12/05/2021 2 min

Beware of overconsumption of herbal supplements containing coumarin

ANSES recently assessed the risks associated with the coumarin content of certain plants when consumed in food supplements in particular. Coumarin is a natural aromatic compound found in certain plants such as cinnamon. It is used in food as a spice or natural flavouring ingredient. Coumarin can cause liver damage when taken in high doses. To avoid exceeding the tolerable daily intake (TDI) set by EFSA, the Agency recommends keeping coumarin intake through food supplements below 4.8 mg per day for a 60 kg adult. It also advises people with a history of liver disease to avoid consumption of cinnamon-rich foods and food supplements containing coumarin.

Coumarin, a compound found in certain plants in varying levels

A natural aromatic compound, coumarin is used in certain cosmetic and household products (perfumes, air fresheners, etc.) but also in food. Coumarin occurs naturally in certain plants such as cinnamon, tonka bean and sweet clover. The coumarin content in these plants or in their essential oils varies widely. They can also be used in food supplements without any maximum level of coumarin being indicated.

The Agency issued an internal request to assess the dietary exposure of the population to coumarin and the risk of exceeding the tolerable daily intake (TDI).

High consumers of food supplements risk exceeding the TDI

Around 40% of adults and 43% of children are exposed to coumarin through their diet, mainly via the consumption of condiments (herbs, spices), sauces, pastries, cakes and sweet biscuits.

When taken in high doses, coumarin poses a risk of liver toxicity. To limit dietary exposure, EFSA has set a TDI of 0.1 mg/kg of body weight per day. French people exposed to coumarin can reach up to 20% of this TDI, without including the consumption of food supplements. There is therefore a high risk of this TDI being exceeded in high consumers of food supplements containing plants rich in coumarin, such as Chinese cinnamon.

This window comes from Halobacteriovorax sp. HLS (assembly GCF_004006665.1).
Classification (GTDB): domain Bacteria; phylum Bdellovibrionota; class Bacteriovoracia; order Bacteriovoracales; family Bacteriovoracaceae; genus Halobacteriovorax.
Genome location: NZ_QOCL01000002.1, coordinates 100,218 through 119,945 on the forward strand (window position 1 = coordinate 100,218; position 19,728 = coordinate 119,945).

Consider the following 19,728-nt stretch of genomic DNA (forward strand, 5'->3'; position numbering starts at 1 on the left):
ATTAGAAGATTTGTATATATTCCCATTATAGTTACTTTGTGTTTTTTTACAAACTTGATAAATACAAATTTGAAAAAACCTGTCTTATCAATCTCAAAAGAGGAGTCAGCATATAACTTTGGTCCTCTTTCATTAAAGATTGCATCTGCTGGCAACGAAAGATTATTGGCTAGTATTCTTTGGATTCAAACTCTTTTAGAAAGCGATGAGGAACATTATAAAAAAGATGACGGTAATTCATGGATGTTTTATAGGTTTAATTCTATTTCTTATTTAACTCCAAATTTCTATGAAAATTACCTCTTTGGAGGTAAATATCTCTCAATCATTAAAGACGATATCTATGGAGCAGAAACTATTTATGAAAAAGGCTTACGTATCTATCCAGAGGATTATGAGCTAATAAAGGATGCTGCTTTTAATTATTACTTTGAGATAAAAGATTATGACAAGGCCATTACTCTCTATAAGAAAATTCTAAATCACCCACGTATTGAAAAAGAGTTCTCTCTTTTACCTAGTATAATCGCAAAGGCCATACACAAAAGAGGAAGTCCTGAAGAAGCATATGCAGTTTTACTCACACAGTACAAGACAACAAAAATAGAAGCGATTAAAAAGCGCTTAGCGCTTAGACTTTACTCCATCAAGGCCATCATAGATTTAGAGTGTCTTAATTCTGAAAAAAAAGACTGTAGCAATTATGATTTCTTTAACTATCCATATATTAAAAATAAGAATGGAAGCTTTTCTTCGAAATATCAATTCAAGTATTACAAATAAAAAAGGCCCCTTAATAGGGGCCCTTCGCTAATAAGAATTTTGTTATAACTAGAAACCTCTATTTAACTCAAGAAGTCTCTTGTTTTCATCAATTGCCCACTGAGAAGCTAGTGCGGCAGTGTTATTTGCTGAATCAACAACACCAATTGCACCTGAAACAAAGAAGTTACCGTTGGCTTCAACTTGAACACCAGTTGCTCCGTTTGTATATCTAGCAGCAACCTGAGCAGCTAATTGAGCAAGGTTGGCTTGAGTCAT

The Agency sets a daily intake limit of coumarin in food supplements

To prevent populations with the highest exposure exceeding the TDI, ANSES recommends keeping coumarin intake via food supplements below 4.8 mg per day for a 60 kg adult. As this value only takes dietary exposure into account, the Agency also stresses the need to estimate the contribution of other routes of exposure to coumarin, in particular from cosmetics, home fragrances and household products.

People with a history of liver disease should avoid consumption of foods rich in cinnamon and food supplements with a high coumarin content

Cinnamon essential oils, used in food supplements in particular, were responsible for most of the adverse effects (16 cases out of the 28 that could be analysed), such as liver and digestive symptoms, recorded by the Nutrivigilance scheme. The entire population is advised to pay close attention to the conditions of use of these products, such as the dose or frequency. To ensure safe use by consumers, the Agency stresses the need for manufacturers to specify the botanical identity of the cinnamon and other plants used, along with their coumarin content, in the food supplement ingredients.

Lastly, in order to protect the population groups most at risk, the Agency advises anyone with a history of liver disease or taking medication that may cause adverse liver reactions not to consume foods rich in cinnamon, or food supplements containing coumarin.

Important reminders about the consumption of food supplements:

  • health professionals: during consultations, remember to ask your patients if they are taking food supplements and to notify the nutrivigilance scheme of any adverse effects likely to be related to their consumption;
  • individuals: food supplements are not harmless products. For all our advice on their consumption, take a look at our information sheet (PDF).